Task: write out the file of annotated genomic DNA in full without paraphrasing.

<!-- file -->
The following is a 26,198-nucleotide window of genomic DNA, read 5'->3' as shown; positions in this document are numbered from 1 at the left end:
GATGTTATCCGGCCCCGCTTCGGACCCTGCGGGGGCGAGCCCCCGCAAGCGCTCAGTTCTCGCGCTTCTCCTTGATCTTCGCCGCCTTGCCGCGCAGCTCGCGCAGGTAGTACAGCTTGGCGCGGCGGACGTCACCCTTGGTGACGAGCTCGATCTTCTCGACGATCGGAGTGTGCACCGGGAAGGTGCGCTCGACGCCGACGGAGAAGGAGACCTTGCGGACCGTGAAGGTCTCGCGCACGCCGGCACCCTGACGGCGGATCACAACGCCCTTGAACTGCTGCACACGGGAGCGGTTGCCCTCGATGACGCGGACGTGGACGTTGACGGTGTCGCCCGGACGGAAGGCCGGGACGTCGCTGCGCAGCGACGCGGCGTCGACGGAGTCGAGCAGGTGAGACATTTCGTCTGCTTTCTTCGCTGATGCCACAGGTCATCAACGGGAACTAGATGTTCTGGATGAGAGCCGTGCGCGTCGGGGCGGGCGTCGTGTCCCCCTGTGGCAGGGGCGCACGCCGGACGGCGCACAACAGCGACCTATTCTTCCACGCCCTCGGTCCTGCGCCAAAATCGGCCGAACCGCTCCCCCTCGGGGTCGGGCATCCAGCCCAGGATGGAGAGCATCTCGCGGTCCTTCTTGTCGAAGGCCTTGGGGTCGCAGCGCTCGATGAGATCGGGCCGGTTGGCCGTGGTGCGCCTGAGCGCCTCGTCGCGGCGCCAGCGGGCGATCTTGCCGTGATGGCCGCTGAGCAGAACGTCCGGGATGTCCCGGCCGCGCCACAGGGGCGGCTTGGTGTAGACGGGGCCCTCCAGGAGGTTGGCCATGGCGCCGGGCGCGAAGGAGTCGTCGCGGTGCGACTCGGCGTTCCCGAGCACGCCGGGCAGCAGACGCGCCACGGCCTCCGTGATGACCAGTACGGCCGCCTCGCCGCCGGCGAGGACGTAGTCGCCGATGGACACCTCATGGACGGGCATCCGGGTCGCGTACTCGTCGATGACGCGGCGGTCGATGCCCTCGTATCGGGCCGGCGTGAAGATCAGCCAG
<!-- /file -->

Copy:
The following is a 26,198-nucleotide window of genomic DNA, read 5'->3' as shown; positions in this document are numbered from 1 at the left end:
GATGTTATCCGGCCCCGCTTCGGACCCTGCGGGGGCGAGCCCCCGCAAGCGCTCAGTTCTCGCGCTTCTCCTTGATCTTCGCCGCCTTGCCGCGCAGCTCGCGCAGGTAGTACAGCTTGGCGCGGCGGACGTCACCCTTGGTGACGAGCTCGATCTTCTCGACGATCGGAGTGTGCACCGGGAAGGTGCGCTCGACGCCGACGGAGAAGGAGACCTTGCGGACCGTGAAGGTCTCGCGCACGCCGGCACCCTGACGGCGGATCACAACGCCCTTGAACTGCTGCACACGGGAGCGGTTGCCCTCGATGACGCGGACGTGGACGTTGACGGTGTCGCCCGGACGGAAGGCCGGGACGTCGCTGCGCAGCGACGCGGCGTCGACGGAGTCGAGCAGGTGAGACATTTCGTCTGCTTTCTTCGCTGATGCCACAGGTCATCAACGGGAACTAGATGTTCTGGATGAGAGCCGTGCGCGTCGGGGCGGGCGTCGTGTCCCCCTGTGGCAGGGGCGCACGCCGGACGGCGCACAACAGCGACCTATTCTTCCACGCCCTCGGTCCTGCGCCAAAATCGGCCGAACCGCTCCCCCTCGGGGTCGGGCATCCAGCCCAGGATGGAGAGCATCTCGCGGTCCTTCTTGTCGAAGGCCTTGGGGTCGCAGCGCTCGATGAGATCGGGCCGGTTGGCCGTGGTGCGCCTGAGCGCCTCGTCGCGGCGCCAGCGGGCGATCTTGCCGTGATGGCCGCTGAGCAGAACGTCCGGGATGTCCCGGCCGCGCCACAGGGGCGGCTTGGTGTAGACGGGGCCCTCCAGGAGGTTGGCCATGGCGCCGGGCGCGAAGGAGTCGTCGCGGTGCGACTCGGCGTTCCCGAGCACGCCGGGCAGCAGACGCGCCACGGCCTCCGTGATGACCAGTACGGCCGCCTCGCCGCCGGCGAGGACGTAGTCGCCGATGGACACCTCATGGACGGGCATCCGGGTCGCGTACTCGTCGATGACGCGGCGGTCGATGCCCTCGTATCGGGCCGGCGTGAAGATCAGCCAG